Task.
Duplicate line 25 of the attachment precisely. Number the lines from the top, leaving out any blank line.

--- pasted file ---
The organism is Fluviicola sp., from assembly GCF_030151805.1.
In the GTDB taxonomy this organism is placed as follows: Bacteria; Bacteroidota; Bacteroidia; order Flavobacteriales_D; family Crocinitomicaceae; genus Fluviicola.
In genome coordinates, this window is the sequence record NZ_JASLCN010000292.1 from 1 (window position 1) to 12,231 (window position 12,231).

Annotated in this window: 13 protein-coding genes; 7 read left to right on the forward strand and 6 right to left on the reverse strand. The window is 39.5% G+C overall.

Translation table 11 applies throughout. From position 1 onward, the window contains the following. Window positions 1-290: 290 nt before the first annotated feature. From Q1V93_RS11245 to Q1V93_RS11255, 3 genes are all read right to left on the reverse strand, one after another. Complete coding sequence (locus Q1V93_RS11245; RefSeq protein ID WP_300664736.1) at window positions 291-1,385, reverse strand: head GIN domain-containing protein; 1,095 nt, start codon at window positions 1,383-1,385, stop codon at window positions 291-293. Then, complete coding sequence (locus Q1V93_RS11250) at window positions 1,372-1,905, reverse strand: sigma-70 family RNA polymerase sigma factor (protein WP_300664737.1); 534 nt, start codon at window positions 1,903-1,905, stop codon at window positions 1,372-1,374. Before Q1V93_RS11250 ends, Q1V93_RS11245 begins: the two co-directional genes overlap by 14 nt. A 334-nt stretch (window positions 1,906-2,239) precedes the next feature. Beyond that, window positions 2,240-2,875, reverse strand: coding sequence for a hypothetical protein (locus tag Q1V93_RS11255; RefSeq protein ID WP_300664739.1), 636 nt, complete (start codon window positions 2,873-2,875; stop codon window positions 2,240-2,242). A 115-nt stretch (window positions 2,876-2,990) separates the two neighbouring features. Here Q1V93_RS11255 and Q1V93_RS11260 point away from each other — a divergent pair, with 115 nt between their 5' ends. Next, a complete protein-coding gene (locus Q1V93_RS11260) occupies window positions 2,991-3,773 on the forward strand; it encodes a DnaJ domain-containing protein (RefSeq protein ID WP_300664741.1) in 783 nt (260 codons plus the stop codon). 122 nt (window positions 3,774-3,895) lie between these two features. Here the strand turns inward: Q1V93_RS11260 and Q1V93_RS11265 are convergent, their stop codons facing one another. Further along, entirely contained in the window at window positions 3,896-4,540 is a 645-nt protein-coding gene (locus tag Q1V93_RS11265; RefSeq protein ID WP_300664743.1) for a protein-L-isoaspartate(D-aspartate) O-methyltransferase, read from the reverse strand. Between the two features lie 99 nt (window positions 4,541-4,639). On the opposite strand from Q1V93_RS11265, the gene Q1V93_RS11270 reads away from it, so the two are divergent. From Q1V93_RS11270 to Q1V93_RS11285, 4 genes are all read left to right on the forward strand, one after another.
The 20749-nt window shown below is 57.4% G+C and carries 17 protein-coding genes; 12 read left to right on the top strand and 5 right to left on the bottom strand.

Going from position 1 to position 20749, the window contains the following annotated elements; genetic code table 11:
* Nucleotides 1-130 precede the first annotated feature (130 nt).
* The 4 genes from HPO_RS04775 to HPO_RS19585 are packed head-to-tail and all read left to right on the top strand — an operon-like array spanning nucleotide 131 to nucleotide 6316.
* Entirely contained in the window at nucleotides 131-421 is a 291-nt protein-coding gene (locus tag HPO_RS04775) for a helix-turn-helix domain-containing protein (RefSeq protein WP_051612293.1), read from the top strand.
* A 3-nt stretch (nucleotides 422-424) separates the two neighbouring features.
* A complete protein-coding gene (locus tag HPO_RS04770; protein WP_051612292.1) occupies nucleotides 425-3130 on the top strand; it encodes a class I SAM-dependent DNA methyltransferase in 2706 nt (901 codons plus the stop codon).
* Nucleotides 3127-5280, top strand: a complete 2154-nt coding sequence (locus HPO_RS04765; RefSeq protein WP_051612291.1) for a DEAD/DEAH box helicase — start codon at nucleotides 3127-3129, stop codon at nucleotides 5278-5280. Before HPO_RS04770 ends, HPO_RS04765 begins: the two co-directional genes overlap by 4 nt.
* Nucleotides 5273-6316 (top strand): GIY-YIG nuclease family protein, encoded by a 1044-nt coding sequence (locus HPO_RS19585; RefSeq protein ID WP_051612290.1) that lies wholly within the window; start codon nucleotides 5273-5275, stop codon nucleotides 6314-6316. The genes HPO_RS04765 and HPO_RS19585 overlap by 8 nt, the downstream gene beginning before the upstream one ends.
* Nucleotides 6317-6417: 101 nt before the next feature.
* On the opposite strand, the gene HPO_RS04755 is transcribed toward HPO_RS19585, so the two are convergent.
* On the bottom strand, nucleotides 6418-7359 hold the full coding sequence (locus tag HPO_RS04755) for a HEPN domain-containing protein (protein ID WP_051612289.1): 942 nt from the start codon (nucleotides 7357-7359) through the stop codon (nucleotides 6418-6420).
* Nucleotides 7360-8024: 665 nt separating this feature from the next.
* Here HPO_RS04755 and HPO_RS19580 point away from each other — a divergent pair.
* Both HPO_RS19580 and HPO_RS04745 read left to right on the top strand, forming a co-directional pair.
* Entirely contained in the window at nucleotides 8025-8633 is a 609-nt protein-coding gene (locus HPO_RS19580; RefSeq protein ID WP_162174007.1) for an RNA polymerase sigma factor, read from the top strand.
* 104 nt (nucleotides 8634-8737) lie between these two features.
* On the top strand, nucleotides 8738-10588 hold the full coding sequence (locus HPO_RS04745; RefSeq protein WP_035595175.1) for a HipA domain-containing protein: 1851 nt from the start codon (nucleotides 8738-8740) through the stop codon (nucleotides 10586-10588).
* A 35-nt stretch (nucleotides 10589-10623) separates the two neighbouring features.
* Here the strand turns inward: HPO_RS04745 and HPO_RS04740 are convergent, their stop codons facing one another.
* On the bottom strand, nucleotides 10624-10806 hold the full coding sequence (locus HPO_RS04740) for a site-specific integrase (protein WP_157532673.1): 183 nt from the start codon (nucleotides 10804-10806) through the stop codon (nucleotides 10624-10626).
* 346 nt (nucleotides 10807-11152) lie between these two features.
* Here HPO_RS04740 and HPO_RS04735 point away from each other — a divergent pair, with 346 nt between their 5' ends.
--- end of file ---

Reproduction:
* Here the strand turns inward: HPO_RS04745 and HPO_RS04740 are convergent, their stop codons facing one another.